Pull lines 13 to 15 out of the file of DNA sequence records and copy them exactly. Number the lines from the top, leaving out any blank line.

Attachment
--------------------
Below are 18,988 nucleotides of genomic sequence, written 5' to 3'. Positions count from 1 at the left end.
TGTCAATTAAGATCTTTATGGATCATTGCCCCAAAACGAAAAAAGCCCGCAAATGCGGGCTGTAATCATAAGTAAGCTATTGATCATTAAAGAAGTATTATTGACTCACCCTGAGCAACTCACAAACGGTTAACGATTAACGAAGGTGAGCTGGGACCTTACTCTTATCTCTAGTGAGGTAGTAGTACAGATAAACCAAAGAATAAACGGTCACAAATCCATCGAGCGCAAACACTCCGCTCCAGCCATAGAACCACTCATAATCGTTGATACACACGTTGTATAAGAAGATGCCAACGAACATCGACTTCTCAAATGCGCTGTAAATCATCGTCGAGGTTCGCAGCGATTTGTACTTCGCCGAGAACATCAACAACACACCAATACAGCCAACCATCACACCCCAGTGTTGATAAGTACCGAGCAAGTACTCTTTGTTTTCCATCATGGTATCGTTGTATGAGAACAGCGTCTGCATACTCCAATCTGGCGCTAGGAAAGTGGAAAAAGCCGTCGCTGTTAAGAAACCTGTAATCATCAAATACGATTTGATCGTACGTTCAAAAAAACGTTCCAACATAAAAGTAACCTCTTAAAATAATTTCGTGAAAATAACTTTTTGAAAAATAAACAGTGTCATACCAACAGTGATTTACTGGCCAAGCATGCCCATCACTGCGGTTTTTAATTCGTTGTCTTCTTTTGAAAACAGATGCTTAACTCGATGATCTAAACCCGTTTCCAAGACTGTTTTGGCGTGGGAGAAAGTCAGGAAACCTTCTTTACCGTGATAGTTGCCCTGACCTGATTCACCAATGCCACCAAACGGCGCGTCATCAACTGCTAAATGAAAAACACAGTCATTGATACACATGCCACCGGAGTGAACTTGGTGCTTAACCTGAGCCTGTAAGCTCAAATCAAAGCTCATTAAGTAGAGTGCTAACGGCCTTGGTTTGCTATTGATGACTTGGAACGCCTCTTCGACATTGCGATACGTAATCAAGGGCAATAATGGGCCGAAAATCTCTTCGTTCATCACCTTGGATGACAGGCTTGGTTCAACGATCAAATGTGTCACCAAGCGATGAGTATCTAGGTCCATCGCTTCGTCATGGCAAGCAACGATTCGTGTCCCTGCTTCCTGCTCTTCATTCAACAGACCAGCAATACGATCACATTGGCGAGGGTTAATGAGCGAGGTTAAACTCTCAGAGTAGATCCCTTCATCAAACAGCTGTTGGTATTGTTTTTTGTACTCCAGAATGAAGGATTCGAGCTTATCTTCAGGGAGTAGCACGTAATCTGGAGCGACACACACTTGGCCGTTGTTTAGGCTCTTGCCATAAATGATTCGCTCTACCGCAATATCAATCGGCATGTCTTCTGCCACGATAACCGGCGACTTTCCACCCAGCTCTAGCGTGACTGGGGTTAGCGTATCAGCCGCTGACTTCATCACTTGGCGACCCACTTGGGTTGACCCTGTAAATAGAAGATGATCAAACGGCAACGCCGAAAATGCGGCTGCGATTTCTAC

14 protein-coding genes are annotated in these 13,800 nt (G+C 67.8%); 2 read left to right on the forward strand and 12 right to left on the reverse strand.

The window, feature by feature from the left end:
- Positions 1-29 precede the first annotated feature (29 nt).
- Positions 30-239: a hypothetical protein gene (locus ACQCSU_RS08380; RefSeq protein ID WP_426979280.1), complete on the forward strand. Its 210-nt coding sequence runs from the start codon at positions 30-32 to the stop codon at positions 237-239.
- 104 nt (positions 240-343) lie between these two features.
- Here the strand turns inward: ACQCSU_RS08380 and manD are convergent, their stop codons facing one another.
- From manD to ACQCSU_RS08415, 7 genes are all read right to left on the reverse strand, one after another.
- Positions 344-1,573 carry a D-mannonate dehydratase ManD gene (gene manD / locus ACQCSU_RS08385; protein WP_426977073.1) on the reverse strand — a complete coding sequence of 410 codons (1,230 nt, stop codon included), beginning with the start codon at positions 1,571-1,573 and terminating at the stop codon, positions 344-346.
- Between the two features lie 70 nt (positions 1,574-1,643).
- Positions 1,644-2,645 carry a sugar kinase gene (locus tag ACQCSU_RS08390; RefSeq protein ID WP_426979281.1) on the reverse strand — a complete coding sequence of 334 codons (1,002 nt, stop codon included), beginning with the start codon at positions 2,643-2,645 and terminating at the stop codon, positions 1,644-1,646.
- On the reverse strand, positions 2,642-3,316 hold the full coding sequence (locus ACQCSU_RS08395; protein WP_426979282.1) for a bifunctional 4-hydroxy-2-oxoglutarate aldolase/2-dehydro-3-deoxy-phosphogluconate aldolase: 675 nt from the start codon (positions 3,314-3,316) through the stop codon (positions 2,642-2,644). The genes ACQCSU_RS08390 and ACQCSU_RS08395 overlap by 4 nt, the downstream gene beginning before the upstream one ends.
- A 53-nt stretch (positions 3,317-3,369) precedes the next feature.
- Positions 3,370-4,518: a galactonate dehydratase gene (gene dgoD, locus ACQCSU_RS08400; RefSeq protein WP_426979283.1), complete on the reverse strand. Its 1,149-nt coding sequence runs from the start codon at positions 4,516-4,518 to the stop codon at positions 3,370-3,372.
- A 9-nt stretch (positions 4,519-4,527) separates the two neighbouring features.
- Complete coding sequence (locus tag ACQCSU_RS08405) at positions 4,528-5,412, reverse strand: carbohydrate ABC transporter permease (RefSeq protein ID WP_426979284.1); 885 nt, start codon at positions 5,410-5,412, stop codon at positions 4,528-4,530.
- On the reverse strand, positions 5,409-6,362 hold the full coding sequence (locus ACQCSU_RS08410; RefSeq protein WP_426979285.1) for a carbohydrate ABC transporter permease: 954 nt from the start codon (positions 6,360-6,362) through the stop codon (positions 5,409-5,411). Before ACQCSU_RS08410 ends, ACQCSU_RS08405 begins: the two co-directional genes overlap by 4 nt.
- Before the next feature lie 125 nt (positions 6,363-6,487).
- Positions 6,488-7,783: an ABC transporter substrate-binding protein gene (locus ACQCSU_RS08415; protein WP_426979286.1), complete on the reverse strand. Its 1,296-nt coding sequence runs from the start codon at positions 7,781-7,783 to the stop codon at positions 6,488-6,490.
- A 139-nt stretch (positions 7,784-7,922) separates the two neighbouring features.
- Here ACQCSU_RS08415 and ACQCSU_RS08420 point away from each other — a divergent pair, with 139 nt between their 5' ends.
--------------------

- On the reverse strand, positions 2,642-3,316 hold the full coding sequence (locus ACQCSU_RS08395; protein WP_426979282.1) for a bifunctional 4-hydroxy-2-oxoglutarate aldolase/2-dehydro-3-deoxy-phosphogluconate aldolase: 675 nt from the start codon (positions 3,314-3,316) through the stop codon (positions 2,642-2,644). The genes ACQCSU_RS08390 and ACQCSU_RS08395 overlap by 4 nt, the downstream gene beginning before the upstream one ends.
- A 53-nt stretch (positions 3,317-3,369) precedes the next feature.
- Positions 3,370-4,518: a galactonate dehydratase gene (gene dgoD, locus ACQCSU_RS08400; RefSeq protein WP_426979283.1), complete on the reverse strand. Its 1,149-nt coding sequence runs from the start codon at positions 4,516-4,518 to the stop codon at positions 3,370-3,372.